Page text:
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The Athenians lost most of their northern land empire early in the Peloponnesian War at this clash. For 10 points each:,
[10] Name this 424 BC battle, which saw the Athenians, under their commander Hippocrates, defeated in Boeotia as they withdrew from a temple of Apollo they had sacrilegiously fortified there.
Answer: Delium [or Delios]
[10] The Boeotians initially planned to allow the Athenians to retreat, but this commander of the Boeotian forces, famous for being among the first to use combined arms tactics in battle, convinced them to attack.
Answer: Pagondas of Thebes
[10] Following the battle, the Boeotians were able to drive the Athenians from the nearby eponymous city using a curious device resembling a flamethrower. The description of the flamethrower comes to us from this historian, an Athenian commander who was sent into exile following his tardy defense of Amphipolis.
Answer: Thucydides
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He wrote a laudatory poem Scipio, as well as the Euhemerus and the drama Thyestes. For 10 points each:,
[10] This early Roman poet is most famous for his 18 book Annals which chronicled the history of Rome in verse from the fall of Troy until the author's time in the early second century.
Answer: Quintus Ennius
[10] Ennius's Hedyphagetica, "on eating well", was likely the first Latin poem to use this Greek meter, also used in his Annals, as well as the Iliad and the Odyssey.
Answer: dactylic hexameter (prompt on hexameter)
[10] Ennius' Latin epic predecessors, such as Livius Andronicus and Naevius wrote in this poorly understood native Roman meter, which shares its name with a Roman god.
Answer: Saturnian Meter
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Herniation of the epithelial cells of this organ can cause Rokitansky-Aschoff sinuses. For 10 points each:,
[10] Name this organ, which stores bile and releases it into the common bile duct via the cystic duct.
Answer: gallbladder [accept cholecyst, but do not reveal]
[10] The gallbladder releases bile in response to this hormone, a hunger suppressant secreted by the duodenum.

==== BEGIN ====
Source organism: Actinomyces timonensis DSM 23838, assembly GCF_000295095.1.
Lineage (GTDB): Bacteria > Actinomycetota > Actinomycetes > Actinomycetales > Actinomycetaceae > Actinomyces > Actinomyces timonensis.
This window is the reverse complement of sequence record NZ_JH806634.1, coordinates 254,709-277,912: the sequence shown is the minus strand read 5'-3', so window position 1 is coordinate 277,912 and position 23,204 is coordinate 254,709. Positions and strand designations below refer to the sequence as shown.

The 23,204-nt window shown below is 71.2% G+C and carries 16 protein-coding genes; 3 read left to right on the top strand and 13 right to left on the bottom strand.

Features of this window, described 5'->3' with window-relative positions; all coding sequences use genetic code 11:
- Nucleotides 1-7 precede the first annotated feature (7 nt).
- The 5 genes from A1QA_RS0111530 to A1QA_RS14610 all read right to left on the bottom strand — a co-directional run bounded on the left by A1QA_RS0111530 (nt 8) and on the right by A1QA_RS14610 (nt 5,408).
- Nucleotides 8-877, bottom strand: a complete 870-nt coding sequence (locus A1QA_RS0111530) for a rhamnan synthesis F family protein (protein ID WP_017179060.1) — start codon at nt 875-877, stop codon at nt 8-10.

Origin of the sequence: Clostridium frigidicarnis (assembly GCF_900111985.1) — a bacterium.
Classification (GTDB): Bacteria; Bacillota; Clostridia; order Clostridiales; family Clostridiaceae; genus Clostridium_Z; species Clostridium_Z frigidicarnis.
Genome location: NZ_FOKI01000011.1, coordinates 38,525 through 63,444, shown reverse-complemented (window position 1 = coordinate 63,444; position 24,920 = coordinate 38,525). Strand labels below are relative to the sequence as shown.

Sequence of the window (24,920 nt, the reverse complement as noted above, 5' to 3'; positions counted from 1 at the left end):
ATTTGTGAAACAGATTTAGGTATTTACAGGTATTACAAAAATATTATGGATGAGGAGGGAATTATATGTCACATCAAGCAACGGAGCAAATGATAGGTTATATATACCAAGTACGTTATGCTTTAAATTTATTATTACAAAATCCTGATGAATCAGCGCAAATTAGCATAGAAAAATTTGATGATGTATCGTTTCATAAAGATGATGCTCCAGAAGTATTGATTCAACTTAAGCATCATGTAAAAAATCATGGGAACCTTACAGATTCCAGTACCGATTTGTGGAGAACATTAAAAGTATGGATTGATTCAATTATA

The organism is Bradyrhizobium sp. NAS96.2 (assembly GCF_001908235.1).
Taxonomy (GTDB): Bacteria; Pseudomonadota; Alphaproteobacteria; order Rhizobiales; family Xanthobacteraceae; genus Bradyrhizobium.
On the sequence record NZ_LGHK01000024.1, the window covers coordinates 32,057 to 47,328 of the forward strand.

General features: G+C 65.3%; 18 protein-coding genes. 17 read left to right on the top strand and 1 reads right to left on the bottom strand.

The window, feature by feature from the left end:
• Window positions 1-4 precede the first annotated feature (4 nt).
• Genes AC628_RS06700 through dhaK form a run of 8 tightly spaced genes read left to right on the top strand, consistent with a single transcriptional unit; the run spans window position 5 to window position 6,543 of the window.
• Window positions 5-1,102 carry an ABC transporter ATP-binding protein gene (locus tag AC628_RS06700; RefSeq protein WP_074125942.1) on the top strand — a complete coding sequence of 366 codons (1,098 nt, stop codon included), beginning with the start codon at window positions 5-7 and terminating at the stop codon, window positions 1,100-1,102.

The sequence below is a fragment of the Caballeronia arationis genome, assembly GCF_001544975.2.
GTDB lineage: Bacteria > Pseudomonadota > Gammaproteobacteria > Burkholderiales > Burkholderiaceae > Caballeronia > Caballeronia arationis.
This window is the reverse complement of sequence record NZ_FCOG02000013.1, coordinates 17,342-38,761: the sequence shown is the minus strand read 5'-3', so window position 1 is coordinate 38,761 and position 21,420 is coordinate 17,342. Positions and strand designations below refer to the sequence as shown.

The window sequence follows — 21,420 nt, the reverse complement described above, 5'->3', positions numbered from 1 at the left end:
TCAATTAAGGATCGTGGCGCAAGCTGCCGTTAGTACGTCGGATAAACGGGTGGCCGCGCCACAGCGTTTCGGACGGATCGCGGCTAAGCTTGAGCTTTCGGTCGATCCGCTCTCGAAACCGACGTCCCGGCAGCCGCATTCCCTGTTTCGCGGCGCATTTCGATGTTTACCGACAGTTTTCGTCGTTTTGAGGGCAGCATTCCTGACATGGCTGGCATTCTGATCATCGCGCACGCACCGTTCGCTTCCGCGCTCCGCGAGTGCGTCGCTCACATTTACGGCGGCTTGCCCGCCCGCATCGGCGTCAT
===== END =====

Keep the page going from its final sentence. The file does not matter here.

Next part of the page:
Answer: cholecystokinin [or CCK]
[10] CCK is produced by these small intestine cells, whereas the K cells produce gastric inhibitory peptide and the S cells produce secretin.
Answer: I cells
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This sin is divided into Rububiyah, al-Asma was Sifat, al-Ibadah, and al-Ashgar varieties. For 10 points each:,
[10] Name this Islamic sin which you commit when you associate Allah's powers or attributes with other beings, such as by being a Polytheist.
Answer: al-shirk [prompt on ``sin of association'']
[10] Despite the Islamic prohibition on idol worship, which is seen as shirk, according to legend Mohammad originally included these much disputed verses in the Koran, which seemed to authorize the worship of pre-Islamic goddesses.
Answer: Satanic Verses
[10] For a final 10 points, name any of the three goddesses allegedly mentioned in the Satanic Verses, whose worship in modern Islam would be considered shirk.
Answer: Allat or al-Uzza or Manat
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One of the title characters of this work, Frances Carter, was originally planned to have a pheasant painted in her lap. For 10 points each;,
[10] Name this portrait of a newlywed couple, which features the tower of St. Peter's Church in Sudbury in the background.
Answer: Mr. and Mrs. Andrews
[10] This artist created Mr. and Mrs. Andrews, and also painted Jonathan Buttall in his portrait, Blue Boy.
Answer: Thomas Gainsborough
[10] Sometimes called ``The Morning Walk,'' this Gainsborough painting shows the title couple strolling through a park while a Spitz dog walks alongside on the lower left.
Answer: Mr. and Mrs. William Hallett
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Answer some questions related to optics and shapes, for 10 points each.,
[10] Composed of two right triangle prisms with perpendicular optical axes, this type of prism is used to create two linearly polarized light rays from either polarized or unpolarized light.
Answer: Wollaston prism